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Masthead No. 5      1953


Printed in Scotland




All contributions, advertisements, etc.,
should be sent to:
Colin C. I. Murdoch,
Editor, Creag Dhubh
Contributors and Advertisers -- See Notices on P. 52.



Office-Bearers    4
The Rally, 1952    5
Scottish Clans -- No. 19 -- The Macphersons; a BBC Broadcast,    9
Photograph of Clan Country.   13
Photomontage of Various Individuals Attending 1952 Rally   14
A Woman's Point of View.   15
The Story Behind Clan Macpherson House and Museum   16
Progress Report on Fundraising Appeal   18
List of Relics and Memorials Received Since 1950.   19
Story of a Gallant Macpherson .   20
Rules Governing Wearing of the Crest Badge   20
List of Subscriptions to the Fundraising Appeal   22
Programme for 1953 Rally   24
The 'Just Double' [Controversy Concerning the 1722 Bond]   25
Balance Sheet   28
Obituary.   30
News and Notes.   31
Reports from the Branches   34
List of Members, UK Branches   38
Photograph of Clan House Opening Ceremony and Lord and Lady Macpherson of Drumochter at London Dinner Dance   39
Photograph of Invercargill Branch Dinner, NZ, 1952   40
Historical Documents Committee   43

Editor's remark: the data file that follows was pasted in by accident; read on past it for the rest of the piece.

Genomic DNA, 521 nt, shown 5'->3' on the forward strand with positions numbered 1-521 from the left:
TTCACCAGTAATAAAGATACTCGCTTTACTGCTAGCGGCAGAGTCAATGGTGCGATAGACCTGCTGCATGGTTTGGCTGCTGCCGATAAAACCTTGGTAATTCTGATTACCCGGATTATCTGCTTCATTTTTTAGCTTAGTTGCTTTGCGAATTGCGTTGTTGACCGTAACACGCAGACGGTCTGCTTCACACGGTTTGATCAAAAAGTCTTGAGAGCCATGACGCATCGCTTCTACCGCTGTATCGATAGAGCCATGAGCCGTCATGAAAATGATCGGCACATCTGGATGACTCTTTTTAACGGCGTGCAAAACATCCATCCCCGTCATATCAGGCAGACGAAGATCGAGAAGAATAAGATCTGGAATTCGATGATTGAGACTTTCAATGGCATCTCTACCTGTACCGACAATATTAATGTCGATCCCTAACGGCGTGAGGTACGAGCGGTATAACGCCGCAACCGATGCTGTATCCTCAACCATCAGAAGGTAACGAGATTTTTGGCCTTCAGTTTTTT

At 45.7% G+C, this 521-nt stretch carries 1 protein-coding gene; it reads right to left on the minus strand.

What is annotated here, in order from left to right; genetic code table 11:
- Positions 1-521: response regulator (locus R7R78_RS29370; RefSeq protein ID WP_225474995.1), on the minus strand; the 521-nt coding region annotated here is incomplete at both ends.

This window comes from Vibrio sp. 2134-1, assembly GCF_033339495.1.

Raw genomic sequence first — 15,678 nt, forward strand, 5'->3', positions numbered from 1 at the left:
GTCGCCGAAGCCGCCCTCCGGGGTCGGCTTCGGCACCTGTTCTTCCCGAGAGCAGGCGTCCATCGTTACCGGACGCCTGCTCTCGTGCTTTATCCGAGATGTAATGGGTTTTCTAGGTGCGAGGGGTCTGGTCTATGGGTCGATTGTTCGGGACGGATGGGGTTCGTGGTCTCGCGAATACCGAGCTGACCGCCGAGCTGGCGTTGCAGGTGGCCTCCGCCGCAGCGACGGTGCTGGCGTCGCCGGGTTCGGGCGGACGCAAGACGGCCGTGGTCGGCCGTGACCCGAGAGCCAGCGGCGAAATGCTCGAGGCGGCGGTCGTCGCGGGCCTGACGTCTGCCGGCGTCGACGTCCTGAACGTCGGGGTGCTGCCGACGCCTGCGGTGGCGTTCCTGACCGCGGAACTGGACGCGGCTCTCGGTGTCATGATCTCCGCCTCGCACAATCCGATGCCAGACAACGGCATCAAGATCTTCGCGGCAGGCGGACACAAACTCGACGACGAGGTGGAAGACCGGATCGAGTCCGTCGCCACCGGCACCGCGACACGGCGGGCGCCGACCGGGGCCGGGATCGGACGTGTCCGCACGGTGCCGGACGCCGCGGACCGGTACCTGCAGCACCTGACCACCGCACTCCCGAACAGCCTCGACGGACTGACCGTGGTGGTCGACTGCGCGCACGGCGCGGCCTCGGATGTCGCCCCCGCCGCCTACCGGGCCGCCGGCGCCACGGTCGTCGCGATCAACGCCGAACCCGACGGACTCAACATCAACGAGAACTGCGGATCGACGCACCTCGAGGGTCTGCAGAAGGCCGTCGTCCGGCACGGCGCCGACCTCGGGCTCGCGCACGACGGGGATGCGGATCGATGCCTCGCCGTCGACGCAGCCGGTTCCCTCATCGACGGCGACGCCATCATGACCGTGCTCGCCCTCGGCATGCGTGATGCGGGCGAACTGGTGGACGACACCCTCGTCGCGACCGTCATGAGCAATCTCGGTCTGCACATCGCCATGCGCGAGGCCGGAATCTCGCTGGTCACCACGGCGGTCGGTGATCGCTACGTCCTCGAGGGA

List of Members Gained/Lost Since 1952   45
Summary of Membership as of 31st December 1952   51
Notices   51



Hon. President:

Chief of the Clan. Hon. Vice-President:
Lt.-Col. A. K. MACPHERSON of Pitmain. M.V.O., Kingussie

Rt. Hon. Lord MACPHERSON of Drumochter,
Fairstead, Great Warley, Essex.



Chairman :
Major NIALL MACPHERSON, M.P., High Larch, Iver Heath, Bucks.

Vice-Chairman :
HUGH MACPHERSON, F.S.A Scot, Balnagarrow, Glebe Road, Cramond

Hon. Secretary:
A. F. MACPHERSON, W.S., 16 Castle Street, Edinburgh,

Hon. Treasurer :
ALLAN G. MACPHERSON, Tigh-Tiorail, 32 Crown Drive, Inverness

Registrar :
NORMAN L. MACPHERSON, 44 Berridale Avenue, Cathcart, Glasgow, S.4.




DONALD MACPHERSON57 Dulnain Road, Inverness
EAST OF SCOTLAND- A.I.S. MACPHERSON, M.B., F.R.C.S.26 Learmonth Crescent, Edinburgh, 4.